(xn = xn-1 + xn-2)*
*The Fibonacci Tree

Kaitlin Moore


Given x12 = In the back of the abandoned station is the hydroculture laboratory, a long, narrow room filled with rows of hydroponics tanks; behind the thick, opaque glass, the white roots twist and curl through mineral nutrient solutions; the station grows legumes: soybeans and kidney beans, lentils and alfalfa, peas, lima beans, entwined in a tangle of knotted vines that grow above and over the rim of the tanks––boughs and thick, fleshy stalks brush the ceiling, covering the skylight and the walls like the archways of a great green cathedral = x11 + x10 

where x11 = There are solar panels on the roof and geothermic vents under the grated floor, running heat up from the perpetual fires burning at the center of the world; even though the sky is dark and the sun is far and faint, the hydroculture laboratory is always warm and the air is kept heavy and damp

and x10 = Everything smells of moisture and green, growing things––the lima beans’ stalks are as thick as small trees, their seed pods dangling from bent and breaking boughs, silky folds bejeweled in beads of dew = x9 + x8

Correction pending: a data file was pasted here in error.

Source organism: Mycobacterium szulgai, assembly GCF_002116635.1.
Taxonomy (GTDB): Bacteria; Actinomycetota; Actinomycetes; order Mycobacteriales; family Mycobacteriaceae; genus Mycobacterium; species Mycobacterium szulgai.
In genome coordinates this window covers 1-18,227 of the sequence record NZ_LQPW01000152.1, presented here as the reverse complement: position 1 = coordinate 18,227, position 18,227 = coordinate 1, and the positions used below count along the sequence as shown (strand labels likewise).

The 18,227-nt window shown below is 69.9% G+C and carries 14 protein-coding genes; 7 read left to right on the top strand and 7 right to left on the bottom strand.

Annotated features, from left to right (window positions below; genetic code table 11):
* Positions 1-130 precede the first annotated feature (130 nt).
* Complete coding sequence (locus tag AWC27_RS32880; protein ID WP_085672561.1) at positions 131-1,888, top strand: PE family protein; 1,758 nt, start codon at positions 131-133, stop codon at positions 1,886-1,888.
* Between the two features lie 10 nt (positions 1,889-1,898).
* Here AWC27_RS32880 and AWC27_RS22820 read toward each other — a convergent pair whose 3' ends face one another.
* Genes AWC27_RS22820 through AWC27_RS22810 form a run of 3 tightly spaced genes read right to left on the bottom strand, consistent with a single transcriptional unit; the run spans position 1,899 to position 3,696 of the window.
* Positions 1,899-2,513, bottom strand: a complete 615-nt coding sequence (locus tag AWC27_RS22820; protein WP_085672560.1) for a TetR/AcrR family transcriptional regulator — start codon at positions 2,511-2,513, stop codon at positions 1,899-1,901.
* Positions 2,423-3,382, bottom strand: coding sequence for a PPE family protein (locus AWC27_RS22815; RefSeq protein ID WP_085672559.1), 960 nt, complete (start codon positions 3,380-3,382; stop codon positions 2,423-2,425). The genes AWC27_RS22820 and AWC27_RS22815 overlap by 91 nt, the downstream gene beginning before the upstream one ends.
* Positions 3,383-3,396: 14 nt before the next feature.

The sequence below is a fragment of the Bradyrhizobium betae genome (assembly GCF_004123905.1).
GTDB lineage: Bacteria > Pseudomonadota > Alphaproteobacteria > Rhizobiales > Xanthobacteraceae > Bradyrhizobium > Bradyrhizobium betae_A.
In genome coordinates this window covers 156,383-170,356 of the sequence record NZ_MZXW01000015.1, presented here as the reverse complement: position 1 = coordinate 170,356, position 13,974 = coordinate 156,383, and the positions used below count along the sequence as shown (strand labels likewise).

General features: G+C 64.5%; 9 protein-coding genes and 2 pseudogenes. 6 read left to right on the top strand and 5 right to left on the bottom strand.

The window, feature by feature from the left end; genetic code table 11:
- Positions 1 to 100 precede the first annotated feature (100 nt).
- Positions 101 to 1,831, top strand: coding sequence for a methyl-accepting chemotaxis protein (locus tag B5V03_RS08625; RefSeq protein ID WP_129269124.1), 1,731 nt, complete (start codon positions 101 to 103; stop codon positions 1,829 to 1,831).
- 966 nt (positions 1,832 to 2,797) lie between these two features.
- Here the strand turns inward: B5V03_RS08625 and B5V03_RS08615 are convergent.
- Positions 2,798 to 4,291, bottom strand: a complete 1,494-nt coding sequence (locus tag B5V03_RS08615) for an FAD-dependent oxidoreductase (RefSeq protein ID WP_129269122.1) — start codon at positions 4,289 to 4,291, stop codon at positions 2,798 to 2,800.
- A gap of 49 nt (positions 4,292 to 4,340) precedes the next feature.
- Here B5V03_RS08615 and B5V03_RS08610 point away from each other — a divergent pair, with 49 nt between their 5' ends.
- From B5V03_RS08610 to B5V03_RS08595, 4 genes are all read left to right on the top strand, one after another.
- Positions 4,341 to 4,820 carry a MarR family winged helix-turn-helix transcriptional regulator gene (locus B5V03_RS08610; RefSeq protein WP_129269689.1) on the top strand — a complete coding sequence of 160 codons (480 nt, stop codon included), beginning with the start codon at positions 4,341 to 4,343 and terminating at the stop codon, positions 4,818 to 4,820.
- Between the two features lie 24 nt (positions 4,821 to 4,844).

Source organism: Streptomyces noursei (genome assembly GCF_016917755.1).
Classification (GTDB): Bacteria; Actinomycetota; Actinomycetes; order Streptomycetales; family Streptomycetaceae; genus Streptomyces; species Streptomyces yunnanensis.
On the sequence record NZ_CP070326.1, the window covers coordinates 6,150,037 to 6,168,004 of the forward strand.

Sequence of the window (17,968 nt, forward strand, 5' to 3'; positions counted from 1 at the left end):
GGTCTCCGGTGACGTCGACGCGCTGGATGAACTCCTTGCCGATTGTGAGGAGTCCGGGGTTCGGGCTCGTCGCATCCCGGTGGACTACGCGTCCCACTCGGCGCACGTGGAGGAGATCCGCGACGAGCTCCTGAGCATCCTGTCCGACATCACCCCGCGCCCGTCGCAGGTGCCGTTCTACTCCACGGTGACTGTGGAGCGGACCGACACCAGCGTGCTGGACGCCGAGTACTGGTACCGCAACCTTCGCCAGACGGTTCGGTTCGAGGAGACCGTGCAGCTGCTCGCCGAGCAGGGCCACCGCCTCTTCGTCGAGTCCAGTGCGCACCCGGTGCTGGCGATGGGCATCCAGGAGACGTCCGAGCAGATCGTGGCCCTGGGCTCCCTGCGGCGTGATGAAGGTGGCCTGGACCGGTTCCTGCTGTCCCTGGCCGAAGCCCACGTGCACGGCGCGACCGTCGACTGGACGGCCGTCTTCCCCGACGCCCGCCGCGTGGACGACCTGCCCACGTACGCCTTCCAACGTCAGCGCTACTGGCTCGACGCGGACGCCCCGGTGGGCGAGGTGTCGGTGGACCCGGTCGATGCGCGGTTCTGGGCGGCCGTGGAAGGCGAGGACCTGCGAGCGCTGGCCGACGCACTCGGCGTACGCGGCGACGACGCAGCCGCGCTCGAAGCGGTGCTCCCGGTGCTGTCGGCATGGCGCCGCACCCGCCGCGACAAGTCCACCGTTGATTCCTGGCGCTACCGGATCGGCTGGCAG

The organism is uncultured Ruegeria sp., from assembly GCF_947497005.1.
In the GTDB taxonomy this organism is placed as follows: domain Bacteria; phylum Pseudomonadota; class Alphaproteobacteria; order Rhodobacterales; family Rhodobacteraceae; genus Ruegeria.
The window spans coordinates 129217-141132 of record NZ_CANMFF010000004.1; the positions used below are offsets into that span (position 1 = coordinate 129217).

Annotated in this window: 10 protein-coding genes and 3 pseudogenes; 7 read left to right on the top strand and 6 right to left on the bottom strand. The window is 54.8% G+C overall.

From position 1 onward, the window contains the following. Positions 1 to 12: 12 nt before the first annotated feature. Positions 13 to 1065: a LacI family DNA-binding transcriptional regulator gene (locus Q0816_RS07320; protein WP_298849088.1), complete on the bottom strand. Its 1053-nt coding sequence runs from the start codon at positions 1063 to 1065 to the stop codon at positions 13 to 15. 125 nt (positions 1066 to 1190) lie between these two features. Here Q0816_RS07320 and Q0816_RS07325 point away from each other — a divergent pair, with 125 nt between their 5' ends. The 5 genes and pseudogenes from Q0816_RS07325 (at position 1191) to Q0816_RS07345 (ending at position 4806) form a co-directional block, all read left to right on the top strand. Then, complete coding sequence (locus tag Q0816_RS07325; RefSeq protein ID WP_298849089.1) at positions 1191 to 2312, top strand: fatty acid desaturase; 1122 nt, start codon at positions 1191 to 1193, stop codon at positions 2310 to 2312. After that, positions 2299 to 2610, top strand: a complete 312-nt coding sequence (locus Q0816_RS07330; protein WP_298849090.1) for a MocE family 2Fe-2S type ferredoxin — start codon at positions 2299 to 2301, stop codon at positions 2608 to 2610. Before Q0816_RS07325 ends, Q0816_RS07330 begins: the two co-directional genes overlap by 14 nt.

where x9 = And we stand under the canopy of vines, looking into the ceiling of lentils and lima beans, swollen like fly eggs and x8 = We trace the curves of intestinal roots, the feelers pushing against the glass

∴  x8 = x7 + x6 where x7 = We wonder if they prefer the darker world

and x6 = If they escaped the ghosts

and x5 = x4 + x3 → Choked the silence = Broke through + Into

∴  x2 = x1 + x0 →

The = …… + ……


Kaitlin Moore is a sophomore at the University of Pennsylvania studying Creative Writing and Philosophy of Science. Once an astrophysics major, Kaitlin likes to write stories that experiment with time, space, and superpositive cats that are both alive and dead. Kaitlin is the author of two novels and several short stories and essays. Her work has appeared in 3Elements Review, Filament, Tinge Magazine, and Blue Door Quarterly.